Church split feared as Pope backs return of 'anti-Semitic' Latin Mass
By Ian Herbert
Published: 30 June 2007
A plan by the Pope to authorise the widespread return of the controversial Latin Mass, despite concerns that parts of it are anti-Semitic, has provoked a backlash among senior clergy in Britain and threatens to divide the Catholic Church worldwide. The 16th-century Tridentine Mass - which includes references to "perfidious" Jews - was abandoned in 1969 and replaced with liturgy in local languages, to make worship more accessible to the bulk of churchgoers. But the Pope announced on Thursday that a long-awaited document liberalising the use of the Mass, which some clergy fear will also limit the Church's dialogue with Jews and Muslims, will be released next week.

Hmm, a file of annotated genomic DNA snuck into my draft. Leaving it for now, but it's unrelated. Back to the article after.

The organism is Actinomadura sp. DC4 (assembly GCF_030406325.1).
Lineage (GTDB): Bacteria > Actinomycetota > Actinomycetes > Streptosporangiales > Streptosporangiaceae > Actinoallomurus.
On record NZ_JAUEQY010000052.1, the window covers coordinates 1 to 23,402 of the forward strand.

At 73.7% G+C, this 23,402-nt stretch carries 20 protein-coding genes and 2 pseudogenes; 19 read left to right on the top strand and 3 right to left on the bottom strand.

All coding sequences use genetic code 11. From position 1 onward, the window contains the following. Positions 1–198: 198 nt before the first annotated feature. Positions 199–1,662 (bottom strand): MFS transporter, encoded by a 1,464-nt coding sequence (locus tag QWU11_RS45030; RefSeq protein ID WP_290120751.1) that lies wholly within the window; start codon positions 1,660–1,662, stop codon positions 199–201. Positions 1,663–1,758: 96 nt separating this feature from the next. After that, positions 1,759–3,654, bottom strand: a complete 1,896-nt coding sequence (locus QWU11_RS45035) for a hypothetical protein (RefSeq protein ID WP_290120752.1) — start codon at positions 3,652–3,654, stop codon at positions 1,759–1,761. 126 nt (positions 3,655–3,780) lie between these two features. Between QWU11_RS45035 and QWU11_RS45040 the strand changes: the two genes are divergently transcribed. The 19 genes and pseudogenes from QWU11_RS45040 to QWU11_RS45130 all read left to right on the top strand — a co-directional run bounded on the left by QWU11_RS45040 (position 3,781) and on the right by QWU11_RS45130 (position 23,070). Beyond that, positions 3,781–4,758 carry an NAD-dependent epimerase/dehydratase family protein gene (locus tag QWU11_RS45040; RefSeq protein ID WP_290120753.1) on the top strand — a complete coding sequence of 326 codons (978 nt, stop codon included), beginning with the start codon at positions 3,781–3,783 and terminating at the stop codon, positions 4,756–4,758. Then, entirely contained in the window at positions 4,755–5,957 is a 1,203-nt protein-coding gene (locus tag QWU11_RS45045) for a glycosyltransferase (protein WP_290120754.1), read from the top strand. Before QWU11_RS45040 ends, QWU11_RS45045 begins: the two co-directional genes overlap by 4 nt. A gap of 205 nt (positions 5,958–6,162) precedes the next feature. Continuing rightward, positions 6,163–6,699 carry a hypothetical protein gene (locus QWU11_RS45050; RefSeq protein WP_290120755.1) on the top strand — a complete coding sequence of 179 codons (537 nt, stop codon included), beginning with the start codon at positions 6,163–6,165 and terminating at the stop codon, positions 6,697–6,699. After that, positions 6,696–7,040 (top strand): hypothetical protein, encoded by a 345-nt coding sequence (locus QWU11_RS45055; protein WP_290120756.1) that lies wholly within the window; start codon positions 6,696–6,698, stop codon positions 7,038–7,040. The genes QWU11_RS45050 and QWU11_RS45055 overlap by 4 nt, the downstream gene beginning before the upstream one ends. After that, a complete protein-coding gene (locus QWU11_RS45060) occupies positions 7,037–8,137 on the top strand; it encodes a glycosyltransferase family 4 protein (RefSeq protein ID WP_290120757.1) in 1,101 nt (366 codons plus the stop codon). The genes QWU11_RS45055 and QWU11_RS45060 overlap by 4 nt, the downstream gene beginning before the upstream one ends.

Cardinal Cormac Murphy-O'Connor, the leader of the Roman Catholic Church in England and Wales, has written to the Pope to say that no changes are needed.
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